Unravel is a delightful little game by ColdWood Interactive- it’s the kind of game that makes you stop and think, the kind of game that puts a smile on your face as you play it. It is, in other words, the complete antithesis of the kind of AAA game that gets put on the market so often.
Which makes it surprising that the game was actually published by EA, who are probably the biggest and most typical AAA publisher that there is. In an interview with GamingBolt, Coldwood’s Martin Sahlin talked about how this unlikely union came about- and how the common perception of EA as the big, bad, evil publisher doesn’t necessarily hold up in their experience.
“Well, they sort of are [focused on the AAA experience]- or they have been,” Sahlin said. “But they’ve also been working really hard to change the direction for the company, and try to do more creative things, more experimental and interesting things.
“We had a meeting with one of the guys at EA, and that’s when we showed them the game. Basically, the reason we got that meeting was that we’ve worked with EA before. We have- we made a PC port for Bad Company 2 a couple of years ago. So we have a history of working with them. So they kind of knew us, and they knew what we are capable of.”
The pitch itself turned out to be far more interesting than the average game pitch usually is- it ended up being EA pitching themselves to ColdWood as much as ColdWood pitching Unravel to EA.
“We pitched Unravel to them, and it basically turned into them pitching EA to us, and talking about how they want to turn things around, how they want to do things differently, and how they really cared about projects like this.”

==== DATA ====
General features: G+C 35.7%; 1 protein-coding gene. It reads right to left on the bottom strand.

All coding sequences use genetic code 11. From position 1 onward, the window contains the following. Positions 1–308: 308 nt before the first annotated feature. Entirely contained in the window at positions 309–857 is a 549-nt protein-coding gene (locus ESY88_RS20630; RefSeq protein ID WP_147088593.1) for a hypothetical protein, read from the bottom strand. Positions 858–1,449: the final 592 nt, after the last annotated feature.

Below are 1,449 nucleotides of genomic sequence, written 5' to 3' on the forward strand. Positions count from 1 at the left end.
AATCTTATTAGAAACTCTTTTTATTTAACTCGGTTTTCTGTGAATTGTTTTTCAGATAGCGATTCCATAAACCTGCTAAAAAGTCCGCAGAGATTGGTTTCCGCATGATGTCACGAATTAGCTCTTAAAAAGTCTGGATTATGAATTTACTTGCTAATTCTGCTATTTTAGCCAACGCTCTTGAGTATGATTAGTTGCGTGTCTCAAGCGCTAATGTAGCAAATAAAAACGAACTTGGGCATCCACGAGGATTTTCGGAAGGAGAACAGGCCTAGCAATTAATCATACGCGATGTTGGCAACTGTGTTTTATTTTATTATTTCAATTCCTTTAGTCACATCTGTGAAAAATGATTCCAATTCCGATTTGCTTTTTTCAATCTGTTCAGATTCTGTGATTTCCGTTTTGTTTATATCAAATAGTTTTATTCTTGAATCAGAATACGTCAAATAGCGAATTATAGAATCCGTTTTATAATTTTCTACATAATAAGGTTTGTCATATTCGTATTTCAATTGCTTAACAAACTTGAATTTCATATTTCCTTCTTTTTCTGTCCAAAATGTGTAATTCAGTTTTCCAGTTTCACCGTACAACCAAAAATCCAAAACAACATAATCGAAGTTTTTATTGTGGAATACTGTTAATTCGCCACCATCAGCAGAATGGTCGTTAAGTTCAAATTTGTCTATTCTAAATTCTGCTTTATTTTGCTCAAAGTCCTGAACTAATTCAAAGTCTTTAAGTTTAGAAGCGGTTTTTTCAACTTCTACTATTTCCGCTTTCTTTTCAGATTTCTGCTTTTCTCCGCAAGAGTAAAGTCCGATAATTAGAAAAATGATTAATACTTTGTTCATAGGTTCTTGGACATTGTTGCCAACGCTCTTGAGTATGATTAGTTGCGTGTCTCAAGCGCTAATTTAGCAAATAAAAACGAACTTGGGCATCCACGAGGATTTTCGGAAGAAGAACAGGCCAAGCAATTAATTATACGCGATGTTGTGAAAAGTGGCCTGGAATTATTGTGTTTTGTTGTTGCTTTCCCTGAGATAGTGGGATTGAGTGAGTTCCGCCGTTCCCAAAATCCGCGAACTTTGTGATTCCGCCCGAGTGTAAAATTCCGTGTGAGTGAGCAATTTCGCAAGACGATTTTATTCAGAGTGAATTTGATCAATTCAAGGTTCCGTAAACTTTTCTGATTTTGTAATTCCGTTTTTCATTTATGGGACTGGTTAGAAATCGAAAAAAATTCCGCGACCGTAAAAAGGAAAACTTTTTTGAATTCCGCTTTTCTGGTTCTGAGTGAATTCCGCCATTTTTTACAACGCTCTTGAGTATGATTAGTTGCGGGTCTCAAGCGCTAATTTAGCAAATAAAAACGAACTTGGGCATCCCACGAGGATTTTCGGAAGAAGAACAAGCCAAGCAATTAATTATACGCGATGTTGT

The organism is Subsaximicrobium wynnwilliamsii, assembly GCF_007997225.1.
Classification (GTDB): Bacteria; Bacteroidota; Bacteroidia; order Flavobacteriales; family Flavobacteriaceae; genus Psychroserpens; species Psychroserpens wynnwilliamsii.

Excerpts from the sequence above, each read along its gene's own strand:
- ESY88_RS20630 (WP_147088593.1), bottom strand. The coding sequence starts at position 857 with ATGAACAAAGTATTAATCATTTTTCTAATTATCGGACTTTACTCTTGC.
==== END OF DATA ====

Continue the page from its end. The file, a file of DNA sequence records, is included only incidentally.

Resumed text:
What made the meeting stand out in Sahlin’s opinion was the earnestness and honesty that EA exhibited during this meeting.
“[EA were] really honest about saying that they didn’t need our game to make money- because they are already making money. But they needed our game because they really cared about it, and they thought it was really cool- a really cool concept, a great theme for the game.
“So yeah, it was just a really good pitch- because it’s kind of nice, when you’re working on something that you care that much about, to know that,” Sahlin finished.
It is interesting, but not as atypical as one might think, for EA to be so passionately supporting a project like this. Big publishers often get a bad reputation, because a lot of what they do is, in fact, something that deserves scrutiny and criticism- but at the same time, these same big publishers do still have a passion for games- why else would they be in the business? That is the reason that a company like Ubisoft supports projects like Rayman Origins, Child of Light, and Valiant Hearts, or the reason that EA was willing to back Unravel so thoroughly.
Unravel is available now on the Xbox One, PlayStation 4, and PC.